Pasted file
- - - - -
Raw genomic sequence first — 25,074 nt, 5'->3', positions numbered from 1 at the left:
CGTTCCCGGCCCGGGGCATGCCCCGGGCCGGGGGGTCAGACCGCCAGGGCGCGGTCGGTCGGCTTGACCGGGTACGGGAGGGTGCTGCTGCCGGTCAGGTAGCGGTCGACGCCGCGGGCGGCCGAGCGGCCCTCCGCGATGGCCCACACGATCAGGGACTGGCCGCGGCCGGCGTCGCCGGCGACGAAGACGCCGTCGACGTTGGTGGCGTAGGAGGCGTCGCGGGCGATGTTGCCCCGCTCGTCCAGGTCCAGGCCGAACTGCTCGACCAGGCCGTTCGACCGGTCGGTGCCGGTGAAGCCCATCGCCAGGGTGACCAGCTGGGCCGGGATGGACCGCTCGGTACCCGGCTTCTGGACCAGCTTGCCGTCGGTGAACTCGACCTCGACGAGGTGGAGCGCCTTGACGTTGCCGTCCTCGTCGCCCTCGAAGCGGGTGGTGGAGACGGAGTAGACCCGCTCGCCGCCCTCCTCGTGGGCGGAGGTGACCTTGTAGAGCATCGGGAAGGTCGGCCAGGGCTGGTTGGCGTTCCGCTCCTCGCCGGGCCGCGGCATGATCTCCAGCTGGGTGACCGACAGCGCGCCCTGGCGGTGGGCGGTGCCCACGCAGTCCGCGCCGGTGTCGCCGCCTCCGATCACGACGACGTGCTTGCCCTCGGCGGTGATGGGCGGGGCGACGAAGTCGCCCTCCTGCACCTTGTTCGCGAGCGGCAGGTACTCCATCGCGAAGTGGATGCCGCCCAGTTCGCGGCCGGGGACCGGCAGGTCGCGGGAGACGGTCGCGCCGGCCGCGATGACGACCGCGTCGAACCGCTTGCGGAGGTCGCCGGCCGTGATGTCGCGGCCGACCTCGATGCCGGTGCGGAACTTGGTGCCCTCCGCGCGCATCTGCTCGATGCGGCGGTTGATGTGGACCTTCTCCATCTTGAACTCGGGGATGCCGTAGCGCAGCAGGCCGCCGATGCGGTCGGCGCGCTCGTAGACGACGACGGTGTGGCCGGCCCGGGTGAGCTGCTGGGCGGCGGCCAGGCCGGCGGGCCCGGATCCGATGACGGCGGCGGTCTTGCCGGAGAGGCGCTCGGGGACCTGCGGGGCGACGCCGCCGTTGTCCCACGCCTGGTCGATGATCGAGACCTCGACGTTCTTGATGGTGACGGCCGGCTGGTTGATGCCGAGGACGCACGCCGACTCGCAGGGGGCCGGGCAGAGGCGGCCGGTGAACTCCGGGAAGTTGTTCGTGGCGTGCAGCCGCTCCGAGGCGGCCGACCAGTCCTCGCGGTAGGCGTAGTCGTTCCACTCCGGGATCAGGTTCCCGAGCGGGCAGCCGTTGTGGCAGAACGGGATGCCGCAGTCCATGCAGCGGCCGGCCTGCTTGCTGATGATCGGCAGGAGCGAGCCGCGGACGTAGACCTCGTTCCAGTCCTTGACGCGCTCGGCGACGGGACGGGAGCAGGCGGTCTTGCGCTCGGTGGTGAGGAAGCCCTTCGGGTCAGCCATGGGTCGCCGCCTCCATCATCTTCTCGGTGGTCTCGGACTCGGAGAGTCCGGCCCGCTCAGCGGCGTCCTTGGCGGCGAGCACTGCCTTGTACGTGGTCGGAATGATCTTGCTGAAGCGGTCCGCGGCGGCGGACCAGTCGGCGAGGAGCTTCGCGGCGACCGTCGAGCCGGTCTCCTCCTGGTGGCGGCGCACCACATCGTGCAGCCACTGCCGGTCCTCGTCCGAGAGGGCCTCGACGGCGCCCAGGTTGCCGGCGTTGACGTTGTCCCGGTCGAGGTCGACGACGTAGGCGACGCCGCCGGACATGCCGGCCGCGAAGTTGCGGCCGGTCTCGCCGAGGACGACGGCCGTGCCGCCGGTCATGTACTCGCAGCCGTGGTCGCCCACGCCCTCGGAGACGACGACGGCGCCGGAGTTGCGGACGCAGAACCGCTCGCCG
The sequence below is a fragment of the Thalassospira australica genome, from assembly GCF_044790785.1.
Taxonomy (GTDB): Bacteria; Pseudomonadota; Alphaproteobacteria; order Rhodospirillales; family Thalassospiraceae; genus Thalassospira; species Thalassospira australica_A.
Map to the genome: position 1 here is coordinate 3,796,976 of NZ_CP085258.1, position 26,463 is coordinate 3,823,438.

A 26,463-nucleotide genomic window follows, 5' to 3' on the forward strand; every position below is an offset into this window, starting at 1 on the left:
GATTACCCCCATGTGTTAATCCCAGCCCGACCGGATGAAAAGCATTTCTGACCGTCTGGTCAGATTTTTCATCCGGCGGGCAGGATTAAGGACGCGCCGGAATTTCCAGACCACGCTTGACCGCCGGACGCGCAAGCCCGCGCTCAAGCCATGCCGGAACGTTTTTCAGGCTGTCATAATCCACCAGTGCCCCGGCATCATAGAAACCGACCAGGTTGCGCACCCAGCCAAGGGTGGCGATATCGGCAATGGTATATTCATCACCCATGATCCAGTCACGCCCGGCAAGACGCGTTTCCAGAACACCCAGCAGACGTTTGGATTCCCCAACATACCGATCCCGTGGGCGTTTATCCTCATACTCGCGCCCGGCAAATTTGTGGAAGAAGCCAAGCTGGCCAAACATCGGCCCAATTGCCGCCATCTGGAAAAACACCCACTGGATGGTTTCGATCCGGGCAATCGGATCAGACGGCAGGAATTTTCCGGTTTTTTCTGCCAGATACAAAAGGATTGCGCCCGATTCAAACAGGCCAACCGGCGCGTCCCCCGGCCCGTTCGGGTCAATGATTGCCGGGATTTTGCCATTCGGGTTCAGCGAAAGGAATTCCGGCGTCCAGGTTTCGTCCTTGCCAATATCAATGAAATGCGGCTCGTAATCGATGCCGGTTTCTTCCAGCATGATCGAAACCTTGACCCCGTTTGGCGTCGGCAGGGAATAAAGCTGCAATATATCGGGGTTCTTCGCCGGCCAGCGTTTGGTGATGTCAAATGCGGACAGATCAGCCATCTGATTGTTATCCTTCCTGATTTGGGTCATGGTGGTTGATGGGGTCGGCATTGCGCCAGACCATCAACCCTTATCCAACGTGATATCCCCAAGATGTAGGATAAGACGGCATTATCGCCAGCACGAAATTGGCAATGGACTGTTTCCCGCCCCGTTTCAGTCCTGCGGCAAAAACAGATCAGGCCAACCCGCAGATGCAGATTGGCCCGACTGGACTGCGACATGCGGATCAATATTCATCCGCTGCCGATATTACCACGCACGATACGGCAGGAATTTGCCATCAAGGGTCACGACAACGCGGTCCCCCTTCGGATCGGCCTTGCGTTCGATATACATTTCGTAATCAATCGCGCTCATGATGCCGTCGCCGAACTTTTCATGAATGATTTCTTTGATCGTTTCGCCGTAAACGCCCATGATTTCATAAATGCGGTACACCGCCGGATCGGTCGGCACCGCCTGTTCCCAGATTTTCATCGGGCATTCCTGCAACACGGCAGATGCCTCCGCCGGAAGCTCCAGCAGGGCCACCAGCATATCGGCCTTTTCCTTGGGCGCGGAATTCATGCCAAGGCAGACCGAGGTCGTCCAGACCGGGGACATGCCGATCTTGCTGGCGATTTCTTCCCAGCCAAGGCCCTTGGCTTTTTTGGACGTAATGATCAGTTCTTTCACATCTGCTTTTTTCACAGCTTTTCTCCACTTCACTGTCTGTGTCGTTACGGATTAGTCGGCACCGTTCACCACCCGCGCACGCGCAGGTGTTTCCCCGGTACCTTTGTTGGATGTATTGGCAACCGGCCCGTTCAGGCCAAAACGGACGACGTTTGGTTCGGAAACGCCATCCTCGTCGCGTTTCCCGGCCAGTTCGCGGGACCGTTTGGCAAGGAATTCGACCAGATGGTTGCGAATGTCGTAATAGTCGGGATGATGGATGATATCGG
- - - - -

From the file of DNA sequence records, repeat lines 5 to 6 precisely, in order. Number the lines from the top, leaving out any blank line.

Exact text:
Map to the genome: position 1 here is coordinate 3,796,976 of NZ_CP085258.1, position 26,463 is coordinate 3,823,438.

A 26,463-nucleotide genomic window follows, 5' to 3' on the forward strand; every position below is an offset into this window, starting at 1 on the left: